This study includes chapters on European, American and British drama, and bibliographic reference to many other plays about scientists. While it is based on study of the original texts, it employs citations from English translations to make the material accessible to the English-speaking reader. Because of the continued relevance of the topic and the background information that introduces each play and puts it in a literary-historical context, this work should appeal to both scholars and students, readers and theatregoers. Another contribution of the book is its analysis of the social issues and literary themes that emerge from modern society's encounter with science and technology. It focuses on the moral dilemmas of the scientist and society but goes beyond the political and ethical discussion of atomic weapons that dominates most other studies. The plays discussed explore scientific experimentation with human subjects, utopian social science, the threat of irresponsible engineering and technology, creationism versus evolution, and the abuses of psychiatry.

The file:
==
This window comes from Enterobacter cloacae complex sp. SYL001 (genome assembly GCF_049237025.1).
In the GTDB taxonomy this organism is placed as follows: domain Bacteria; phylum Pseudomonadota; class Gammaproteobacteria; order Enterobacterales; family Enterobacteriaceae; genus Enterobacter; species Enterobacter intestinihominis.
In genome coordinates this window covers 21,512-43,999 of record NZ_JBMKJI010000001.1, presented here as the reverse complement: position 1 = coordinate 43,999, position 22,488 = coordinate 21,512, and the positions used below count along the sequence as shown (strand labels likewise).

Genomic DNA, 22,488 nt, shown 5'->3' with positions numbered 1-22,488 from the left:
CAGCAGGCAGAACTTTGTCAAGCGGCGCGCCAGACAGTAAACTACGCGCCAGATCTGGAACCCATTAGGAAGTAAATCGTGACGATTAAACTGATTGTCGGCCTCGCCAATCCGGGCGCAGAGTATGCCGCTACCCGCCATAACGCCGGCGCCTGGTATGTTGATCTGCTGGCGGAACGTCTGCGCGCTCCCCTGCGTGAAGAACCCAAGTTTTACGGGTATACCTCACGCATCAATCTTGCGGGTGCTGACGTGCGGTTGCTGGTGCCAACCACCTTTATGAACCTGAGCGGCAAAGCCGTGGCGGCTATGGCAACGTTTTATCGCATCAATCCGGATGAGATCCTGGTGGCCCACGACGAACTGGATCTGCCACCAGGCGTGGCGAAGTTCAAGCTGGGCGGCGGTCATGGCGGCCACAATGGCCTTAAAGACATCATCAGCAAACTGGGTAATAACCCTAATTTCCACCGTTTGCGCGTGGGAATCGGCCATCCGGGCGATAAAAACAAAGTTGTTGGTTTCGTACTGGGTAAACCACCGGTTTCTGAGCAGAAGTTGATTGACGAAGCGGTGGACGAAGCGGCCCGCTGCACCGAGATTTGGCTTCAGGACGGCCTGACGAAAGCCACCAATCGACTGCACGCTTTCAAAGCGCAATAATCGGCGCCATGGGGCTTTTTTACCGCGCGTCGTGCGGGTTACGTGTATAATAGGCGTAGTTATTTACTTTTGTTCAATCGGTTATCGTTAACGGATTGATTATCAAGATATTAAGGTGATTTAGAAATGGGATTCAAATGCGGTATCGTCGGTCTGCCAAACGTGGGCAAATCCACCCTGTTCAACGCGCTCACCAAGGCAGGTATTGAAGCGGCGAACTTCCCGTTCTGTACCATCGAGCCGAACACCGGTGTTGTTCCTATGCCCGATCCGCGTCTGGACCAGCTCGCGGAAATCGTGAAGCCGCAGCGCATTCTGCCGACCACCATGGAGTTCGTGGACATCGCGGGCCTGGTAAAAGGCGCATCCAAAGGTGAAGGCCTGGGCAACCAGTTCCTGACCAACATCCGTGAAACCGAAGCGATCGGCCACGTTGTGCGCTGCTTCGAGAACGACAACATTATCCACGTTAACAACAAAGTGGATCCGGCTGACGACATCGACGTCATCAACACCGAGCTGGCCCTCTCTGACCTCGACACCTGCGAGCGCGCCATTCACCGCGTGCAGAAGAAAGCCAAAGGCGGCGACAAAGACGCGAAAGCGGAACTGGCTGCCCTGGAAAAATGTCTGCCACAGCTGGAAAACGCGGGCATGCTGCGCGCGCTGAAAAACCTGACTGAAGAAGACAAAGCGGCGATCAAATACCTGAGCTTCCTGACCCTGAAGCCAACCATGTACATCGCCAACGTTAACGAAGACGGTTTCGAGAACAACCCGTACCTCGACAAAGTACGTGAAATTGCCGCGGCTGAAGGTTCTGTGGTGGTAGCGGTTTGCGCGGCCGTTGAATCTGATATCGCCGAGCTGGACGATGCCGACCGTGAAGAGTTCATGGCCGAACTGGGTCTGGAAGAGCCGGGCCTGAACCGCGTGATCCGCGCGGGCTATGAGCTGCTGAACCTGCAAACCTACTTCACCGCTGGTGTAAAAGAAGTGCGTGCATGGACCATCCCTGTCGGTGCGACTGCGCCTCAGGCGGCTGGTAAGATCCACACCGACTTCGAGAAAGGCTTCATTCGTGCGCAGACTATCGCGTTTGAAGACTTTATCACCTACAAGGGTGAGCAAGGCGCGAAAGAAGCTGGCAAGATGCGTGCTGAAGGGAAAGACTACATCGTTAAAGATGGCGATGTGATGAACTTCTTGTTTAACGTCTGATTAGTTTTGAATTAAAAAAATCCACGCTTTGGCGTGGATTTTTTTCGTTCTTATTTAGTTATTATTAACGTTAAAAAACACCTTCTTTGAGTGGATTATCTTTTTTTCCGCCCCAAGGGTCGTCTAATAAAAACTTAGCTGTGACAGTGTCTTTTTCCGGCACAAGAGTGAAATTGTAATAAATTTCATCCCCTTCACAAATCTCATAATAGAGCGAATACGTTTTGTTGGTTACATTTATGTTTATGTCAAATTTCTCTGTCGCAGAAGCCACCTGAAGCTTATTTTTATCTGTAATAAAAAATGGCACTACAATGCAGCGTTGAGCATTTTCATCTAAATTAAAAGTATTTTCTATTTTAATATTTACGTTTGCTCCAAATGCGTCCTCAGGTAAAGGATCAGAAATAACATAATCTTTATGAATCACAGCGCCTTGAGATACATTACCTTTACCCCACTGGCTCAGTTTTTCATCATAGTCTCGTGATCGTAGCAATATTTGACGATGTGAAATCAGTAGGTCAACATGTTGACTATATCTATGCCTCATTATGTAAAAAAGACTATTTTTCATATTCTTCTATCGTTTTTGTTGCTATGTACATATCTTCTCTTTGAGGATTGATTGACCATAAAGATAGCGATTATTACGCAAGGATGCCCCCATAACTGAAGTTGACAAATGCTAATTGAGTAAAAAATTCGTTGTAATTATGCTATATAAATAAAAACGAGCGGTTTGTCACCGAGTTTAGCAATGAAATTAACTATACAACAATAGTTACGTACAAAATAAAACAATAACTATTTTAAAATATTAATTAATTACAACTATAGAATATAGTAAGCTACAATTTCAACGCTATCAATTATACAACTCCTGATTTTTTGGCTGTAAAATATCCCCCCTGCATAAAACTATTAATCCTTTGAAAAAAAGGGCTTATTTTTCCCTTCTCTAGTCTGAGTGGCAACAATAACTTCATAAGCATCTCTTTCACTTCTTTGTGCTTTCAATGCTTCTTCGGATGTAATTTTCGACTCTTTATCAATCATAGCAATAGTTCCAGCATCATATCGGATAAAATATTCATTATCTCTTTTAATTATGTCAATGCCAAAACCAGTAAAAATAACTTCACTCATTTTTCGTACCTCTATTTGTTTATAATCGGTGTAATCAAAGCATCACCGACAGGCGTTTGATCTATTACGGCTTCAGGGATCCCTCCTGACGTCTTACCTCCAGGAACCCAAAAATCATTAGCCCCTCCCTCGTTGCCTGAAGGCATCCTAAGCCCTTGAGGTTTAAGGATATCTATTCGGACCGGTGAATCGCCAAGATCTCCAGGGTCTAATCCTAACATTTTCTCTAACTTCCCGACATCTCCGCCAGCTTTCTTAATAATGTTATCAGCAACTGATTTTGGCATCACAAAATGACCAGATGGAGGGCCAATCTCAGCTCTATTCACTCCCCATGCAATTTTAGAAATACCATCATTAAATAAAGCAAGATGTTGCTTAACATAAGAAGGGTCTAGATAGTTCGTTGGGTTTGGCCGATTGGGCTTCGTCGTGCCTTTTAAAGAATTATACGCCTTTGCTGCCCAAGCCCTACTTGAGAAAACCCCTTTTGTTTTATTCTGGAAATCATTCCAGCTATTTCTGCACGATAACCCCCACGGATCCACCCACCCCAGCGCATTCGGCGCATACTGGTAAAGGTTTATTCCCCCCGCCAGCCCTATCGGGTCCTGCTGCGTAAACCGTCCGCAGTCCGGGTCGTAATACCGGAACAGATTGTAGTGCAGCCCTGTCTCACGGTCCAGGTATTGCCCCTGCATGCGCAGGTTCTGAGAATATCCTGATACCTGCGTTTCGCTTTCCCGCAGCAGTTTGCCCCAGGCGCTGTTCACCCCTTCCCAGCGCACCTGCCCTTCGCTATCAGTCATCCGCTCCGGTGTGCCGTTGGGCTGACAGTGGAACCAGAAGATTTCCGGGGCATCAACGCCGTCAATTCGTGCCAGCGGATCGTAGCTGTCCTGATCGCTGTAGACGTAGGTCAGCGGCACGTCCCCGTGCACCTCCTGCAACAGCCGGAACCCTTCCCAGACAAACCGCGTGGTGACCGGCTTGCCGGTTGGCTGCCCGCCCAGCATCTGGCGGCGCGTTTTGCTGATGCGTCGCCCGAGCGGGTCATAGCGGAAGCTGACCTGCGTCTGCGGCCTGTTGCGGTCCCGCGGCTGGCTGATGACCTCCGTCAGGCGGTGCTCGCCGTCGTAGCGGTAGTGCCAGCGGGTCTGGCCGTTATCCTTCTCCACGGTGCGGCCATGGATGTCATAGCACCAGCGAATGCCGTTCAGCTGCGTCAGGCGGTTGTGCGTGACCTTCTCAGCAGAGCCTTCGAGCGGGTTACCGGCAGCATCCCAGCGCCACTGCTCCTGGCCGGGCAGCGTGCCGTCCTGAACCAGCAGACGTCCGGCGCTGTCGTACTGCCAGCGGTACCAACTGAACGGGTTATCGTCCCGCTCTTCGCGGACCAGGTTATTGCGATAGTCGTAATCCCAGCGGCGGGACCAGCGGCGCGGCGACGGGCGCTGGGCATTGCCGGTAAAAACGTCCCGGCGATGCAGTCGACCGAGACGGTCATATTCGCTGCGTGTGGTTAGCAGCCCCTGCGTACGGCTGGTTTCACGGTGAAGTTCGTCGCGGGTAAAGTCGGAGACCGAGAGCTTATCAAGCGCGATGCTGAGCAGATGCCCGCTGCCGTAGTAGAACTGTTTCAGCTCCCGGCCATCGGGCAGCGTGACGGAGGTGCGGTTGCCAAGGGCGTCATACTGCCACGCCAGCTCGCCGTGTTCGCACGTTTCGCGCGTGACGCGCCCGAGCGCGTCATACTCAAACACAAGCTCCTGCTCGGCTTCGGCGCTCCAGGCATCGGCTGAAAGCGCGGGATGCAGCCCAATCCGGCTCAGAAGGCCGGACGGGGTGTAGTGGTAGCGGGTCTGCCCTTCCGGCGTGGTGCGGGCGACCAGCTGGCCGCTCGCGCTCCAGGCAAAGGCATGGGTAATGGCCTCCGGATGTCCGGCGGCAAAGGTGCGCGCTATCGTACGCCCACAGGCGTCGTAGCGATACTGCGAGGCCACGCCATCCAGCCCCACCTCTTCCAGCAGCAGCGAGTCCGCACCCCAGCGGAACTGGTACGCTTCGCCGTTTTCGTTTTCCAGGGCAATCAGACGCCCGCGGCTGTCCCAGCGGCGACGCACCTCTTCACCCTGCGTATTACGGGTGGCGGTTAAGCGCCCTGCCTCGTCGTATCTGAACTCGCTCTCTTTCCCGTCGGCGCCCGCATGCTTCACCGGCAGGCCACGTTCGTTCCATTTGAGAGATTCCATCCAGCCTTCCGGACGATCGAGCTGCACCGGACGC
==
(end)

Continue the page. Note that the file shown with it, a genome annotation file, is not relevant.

Dramas studied include: Goethe's "Faust" and "The Sorcerer's Apprentice"; Bnchner's "Woyzeck"; Hauptmann's "Before Daybreak"; Kaiser's "Gastrilogy"; Brecht's "A Man's a Man", "The Ocean Flight/The Baden Didactic Play of Agreement", and "Life of Galileo"; Kipphardt's "In the Matter of J. Robert Oppenheimer"; Dnrrenmatt's "The Physicists"; Lawrence and Lee's "Inherit the Wind"; and Barnes' "The Ruling Class".